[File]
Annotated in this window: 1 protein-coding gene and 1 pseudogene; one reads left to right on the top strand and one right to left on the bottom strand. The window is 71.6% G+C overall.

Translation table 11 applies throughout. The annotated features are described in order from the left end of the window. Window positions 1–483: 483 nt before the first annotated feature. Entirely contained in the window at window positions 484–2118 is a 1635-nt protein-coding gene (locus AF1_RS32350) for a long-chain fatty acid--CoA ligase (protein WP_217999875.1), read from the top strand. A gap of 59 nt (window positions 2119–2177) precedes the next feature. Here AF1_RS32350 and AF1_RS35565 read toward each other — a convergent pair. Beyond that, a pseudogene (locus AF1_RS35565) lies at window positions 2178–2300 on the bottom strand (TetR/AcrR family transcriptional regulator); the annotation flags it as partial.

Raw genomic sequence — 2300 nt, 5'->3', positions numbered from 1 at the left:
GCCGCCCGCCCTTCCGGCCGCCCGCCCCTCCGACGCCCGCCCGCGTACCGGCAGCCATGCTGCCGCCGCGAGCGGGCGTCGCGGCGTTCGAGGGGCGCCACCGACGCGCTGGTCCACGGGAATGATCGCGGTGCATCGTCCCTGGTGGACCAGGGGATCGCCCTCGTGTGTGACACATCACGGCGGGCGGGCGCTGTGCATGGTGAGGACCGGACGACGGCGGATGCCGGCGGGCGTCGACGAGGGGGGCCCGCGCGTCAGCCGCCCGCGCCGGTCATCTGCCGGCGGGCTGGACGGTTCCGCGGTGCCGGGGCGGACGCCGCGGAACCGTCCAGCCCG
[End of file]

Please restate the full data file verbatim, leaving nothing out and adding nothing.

Annotated in this window: 1 protein-coding gene and 1 pseudogene; one reads left to right on the top strand and one right to left on the bottom strand. The window is 71.6% G+C overall.

Translation table 11 applies throughout. The annotated features are described in order from the left end of the window. Window positions 1–483: 483 nt before the first annotated feature. Entirely contained in the window at window positions 484–2118 is a 1635-nt protein-coding gene (locus AF1_RS32350) for a long-chain fatty acid--CoA ligase (protein WP_217999875.1), read from the top strand. A gap of 59 nt (window positions 2119–2177) precedes the next feature. Here AF1_RS32350 and AF1_RS35565 read toward each other — a convergent pair. Beyond that, a pseudogene (locus AF1_RS35565) lies at window positions 2178–2300 on the bottom strand (TetR/AcrR family transcriptional regulator); the annotation flags it as partial.

Raw genomic sequence — 2300 nt, 5'->3', positions numbered from 1 at the left:
GCCGCCCGCCCTTCCGGCCGCCCGCCCCTCCGACGCCCGCCCGCGTACCGGCAGCCATGCTGCCGCCGCGAGCGGGCGTCGCGGCGTTCGAGGGGCGCCACCGACGCGCTGGTCCACGGGAATGATCGCGGTGCATCGTCCCTGGTGGACCAGGGGATCGCCCTCGTGTGTGACACATCACGGCGGGCGGGCGCTGTGCATGGTGAGGACCGGACGACGGCGGATGCCGGCGGGCGTCGACGAGGGGGGCCCGCGCGTCAGCCGCCCGCGCCGGTCATCTGCCGGCGGGCTGGACGGTTCCGCGGTGCCGGGGCGGACGCCGCGGAACCGTCCAGCCCG